It’s always full of soldiers, sailors and pilots all looking very smart in their uniforms and there are no windows so it feels rather daunting as this big gun metal bird hurtles down a bumpy runway to take to the skies.

Actually it feels like it will never make it off the ground!

The baby brother plane is a whole different experience…you are handed huge headphones when you squeeze in through the back door because it’s so darn noisy sitting literally on top of the engines. You spend the flight in isolation from your fellow passengers with big black ‘cans’ on your ears!

You certainly keep your fingers crossed on this plane if there is even the slightest breeze in the air – this wee thing bumps and bounces through even the smallest of clouds!

This time round we got the little plane, safely made it down south then it was straight to the office to collect my car only to be told someone had crashed it the day before so there was no driver side mirror, oh and by the way the boot doesn’t shut so it’s kept from flying open with some string. Talk about a Blue Peter effort of a car, this was going to be an interesting journey.

After a unexpectedly luxurious night in a hotel (a last minute booking meant I was upgraded to a suite!) I gorged on the hotel breakfast the next morning as I have been reliably informed by my brother-in-law on many an occasion that calories don’t count when it’s a hotel breakfast!  Then it was time to hit the road.

Now bearing in mind this drive was a fairly last minute plan and also bearing in mind that I don’t actually live in the capital city I figured a helpful (local) soul in the hotel could tell me how to actually get out of the city.

It would appear I had figured wrong.

After much um-ing and ah-ing and several times being asked ‘Was I SURE I was driving all the way to Jaffna’ and ‘Was I really driving there on my own’ I established that in fact no-one could give me directions! They handed me a tourist map and I knew I had a compass in the car – I figured how hard can it be. Set the compass to north and off you go…

This was my map. Not exactly a Tom-Tom is it!

Off I set. After a while my compass arrow was pointing decidedly north EAST rather than north. I stopped at a local petrol station and asked if I was heading to Jaffna. Again much um-ing, ah-ing and questionning and then several shakes of several heads. Apparently I was on the road to Kandy – definitely NOT the right road for Jaffna.

A swift u-turn and following their vague instructions to “turn right after 100m up a dirt track, turn left when the road ends and you will eventually join up with the Jaffna road”, lo and behold with a wing and a prayer it worked and before too long I was happily popping out of a slightly dodgy looking neighbourhood onto the Jaffna road.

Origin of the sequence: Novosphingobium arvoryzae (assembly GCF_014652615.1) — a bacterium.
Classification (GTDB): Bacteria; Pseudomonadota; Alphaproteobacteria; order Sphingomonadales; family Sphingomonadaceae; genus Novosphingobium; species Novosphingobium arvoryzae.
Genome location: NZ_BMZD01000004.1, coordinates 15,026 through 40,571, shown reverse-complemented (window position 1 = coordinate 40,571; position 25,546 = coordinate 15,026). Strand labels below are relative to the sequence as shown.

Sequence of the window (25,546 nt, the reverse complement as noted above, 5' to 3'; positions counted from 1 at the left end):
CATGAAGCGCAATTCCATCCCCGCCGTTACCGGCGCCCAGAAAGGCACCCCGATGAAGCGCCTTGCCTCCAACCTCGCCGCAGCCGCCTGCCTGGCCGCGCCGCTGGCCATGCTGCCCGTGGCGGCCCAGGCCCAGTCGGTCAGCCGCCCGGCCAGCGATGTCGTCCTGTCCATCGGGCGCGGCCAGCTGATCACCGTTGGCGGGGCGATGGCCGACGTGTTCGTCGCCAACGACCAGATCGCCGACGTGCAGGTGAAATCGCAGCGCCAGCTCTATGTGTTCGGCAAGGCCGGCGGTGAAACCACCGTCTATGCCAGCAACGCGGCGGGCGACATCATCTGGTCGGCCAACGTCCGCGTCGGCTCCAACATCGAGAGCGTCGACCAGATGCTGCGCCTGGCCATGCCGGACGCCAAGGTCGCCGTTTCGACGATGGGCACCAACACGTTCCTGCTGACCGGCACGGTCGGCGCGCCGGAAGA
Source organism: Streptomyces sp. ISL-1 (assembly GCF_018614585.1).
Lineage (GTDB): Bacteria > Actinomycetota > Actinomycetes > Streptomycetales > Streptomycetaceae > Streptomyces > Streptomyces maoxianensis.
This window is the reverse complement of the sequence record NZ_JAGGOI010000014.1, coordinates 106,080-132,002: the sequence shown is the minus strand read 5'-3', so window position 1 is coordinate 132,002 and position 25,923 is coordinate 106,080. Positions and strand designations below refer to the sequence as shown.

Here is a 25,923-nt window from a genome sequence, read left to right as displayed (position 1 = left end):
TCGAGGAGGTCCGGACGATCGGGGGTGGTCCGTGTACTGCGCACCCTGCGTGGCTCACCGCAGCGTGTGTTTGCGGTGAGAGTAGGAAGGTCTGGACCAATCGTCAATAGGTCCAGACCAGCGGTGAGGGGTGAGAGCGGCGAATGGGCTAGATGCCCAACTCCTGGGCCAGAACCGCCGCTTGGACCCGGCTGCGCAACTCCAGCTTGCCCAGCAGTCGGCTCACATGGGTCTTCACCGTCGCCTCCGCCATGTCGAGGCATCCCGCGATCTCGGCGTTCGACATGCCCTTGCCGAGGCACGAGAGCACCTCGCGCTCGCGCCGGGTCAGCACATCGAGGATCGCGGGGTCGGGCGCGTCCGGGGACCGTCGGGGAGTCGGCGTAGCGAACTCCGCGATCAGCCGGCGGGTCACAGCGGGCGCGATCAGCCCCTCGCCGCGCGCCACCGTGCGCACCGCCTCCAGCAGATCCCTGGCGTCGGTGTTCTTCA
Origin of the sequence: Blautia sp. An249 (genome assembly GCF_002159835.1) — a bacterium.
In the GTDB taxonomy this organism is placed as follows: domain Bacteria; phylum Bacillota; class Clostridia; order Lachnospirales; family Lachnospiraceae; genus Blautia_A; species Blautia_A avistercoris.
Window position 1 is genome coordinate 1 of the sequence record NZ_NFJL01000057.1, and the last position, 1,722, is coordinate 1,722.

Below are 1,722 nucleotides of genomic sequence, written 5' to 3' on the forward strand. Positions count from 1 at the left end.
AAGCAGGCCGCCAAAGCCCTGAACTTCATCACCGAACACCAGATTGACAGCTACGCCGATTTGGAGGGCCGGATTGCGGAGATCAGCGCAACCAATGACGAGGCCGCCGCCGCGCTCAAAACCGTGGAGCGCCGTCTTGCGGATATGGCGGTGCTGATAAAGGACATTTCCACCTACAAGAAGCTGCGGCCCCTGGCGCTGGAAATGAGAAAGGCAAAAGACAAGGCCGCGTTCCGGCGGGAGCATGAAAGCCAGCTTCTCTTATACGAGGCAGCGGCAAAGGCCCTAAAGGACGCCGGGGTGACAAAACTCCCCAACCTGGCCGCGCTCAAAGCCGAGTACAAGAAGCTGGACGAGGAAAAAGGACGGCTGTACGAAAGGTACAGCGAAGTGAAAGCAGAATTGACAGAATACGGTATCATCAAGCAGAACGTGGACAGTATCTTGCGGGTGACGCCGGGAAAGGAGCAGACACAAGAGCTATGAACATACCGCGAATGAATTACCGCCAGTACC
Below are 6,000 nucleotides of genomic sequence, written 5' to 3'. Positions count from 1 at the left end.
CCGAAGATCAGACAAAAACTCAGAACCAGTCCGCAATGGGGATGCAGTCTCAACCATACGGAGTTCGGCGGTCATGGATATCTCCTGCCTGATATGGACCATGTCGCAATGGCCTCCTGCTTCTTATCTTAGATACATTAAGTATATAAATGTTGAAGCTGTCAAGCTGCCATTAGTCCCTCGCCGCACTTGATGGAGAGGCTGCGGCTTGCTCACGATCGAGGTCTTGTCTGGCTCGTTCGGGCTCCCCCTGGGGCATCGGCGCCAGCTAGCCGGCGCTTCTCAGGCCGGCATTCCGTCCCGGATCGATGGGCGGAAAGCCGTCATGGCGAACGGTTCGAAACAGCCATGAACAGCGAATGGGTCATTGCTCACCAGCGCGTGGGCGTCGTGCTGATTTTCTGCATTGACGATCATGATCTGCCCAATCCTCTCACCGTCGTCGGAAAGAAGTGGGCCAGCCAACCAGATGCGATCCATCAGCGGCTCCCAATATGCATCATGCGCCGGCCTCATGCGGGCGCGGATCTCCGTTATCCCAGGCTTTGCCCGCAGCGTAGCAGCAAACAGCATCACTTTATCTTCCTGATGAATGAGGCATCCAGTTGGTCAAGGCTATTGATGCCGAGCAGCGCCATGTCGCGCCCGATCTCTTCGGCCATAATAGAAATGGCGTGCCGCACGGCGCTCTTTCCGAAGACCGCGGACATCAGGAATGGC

Now this is a long old journey to do solo so I had decided some i-pod action was in order.

Pops – you will be pleased to know my choice of travel audio was in fact the omnibus Archers from last Sunday. Along with a spot of Weekend Wogan and some Desert Island Discs I was set.

I now am fully up to speed with what the British deputy-Prime Minister would take to a desert island as his luxury item!

After a full day on the road I got to Jaffna at sunset and was led home by the light of a very big and very bright full moon! Beautiful.

Free at last

So one day a month I get a day off (work-life balance…what’s that?).

It’s always the last Sunday of the month when operations is on its monthly break and the office staff who work Monday to Saturday are also off. Us expats shut up shop and attempt with all our might to trick our body clocks into sleeping through our usual daily wake up time of dawn. Just for the record…gin helps!

Last Sunday two of us decided we just had not seen enough off the wee peninsula we are living on so we jumped in the ‘Landy’ and went to be tourists for the day.

After a quick bite to eat from the local bakery and with burning mouths from the HOT sambol you get with your roti (basically just raw crushed chillis…divine!) we decided to visit the local library.  Now I had seen this impressive building from the outside which had been burned down during the war and had been rebuilt and apparently restocked.

When you arrive you are greeted by a terribly friendly guard who asks you to turn off your mobile phone and take off your shoes!

I have to admit rather cynically as we went in I was expecting a beautiful but slightly empty shell of a building so I was absolutely shocked  when far from seeing empty shelves I was confronted with hundreds and hundreds and hundreds of books.

Rows of encyclopedias, books on religion, politics, history, geography, even an entire section of cookery books! It felt slightly surreal being barefoot in a library but nonetheless we padded around for ages having a giggle at some of our slightly more obscure findings…

Just off the coast line there are several small islands and to get there you drive over a causeway. It’s a bit of an adventure because the causeway is literally a few feet above the water level and not really wide enough for cars to pass one another.

Needless to say it was absolutely pelting down with rain the day we decided to cross so the water was high and practically lapping the tyres of the car plus there was some kind of temple festival just finishing so we met head on the busloads of pilgims coming back over to the mainland…

Anyhow after some slightly hairy edging slowly past one another we eventually crossed safely and went for a drive. The islands are a slightly odd place because the ‘islanders’ who live there are from Jaffna but have a definite ‘island mentality’ of being just slightly different to the folk on the mainland. The folk on the mainland, when asked about the islanders, simply shrug and with a sly wink dismiss them as ‘not quite as civilised as the mainlanders’.

I guess not so dissimilar to any island / mainland divide the world over!

As we explored the islands we kept driving past shacks on the side of the road selling what looked like pink popcorn. Not being able to resist investigating we pulled over. An old gnarly fisherman, who has one of those faces which just screams ‘I’ve got a story to tell’, stepped out from behind his stall and in unbelievably crystal clear English said “Good morning, how do you do?”.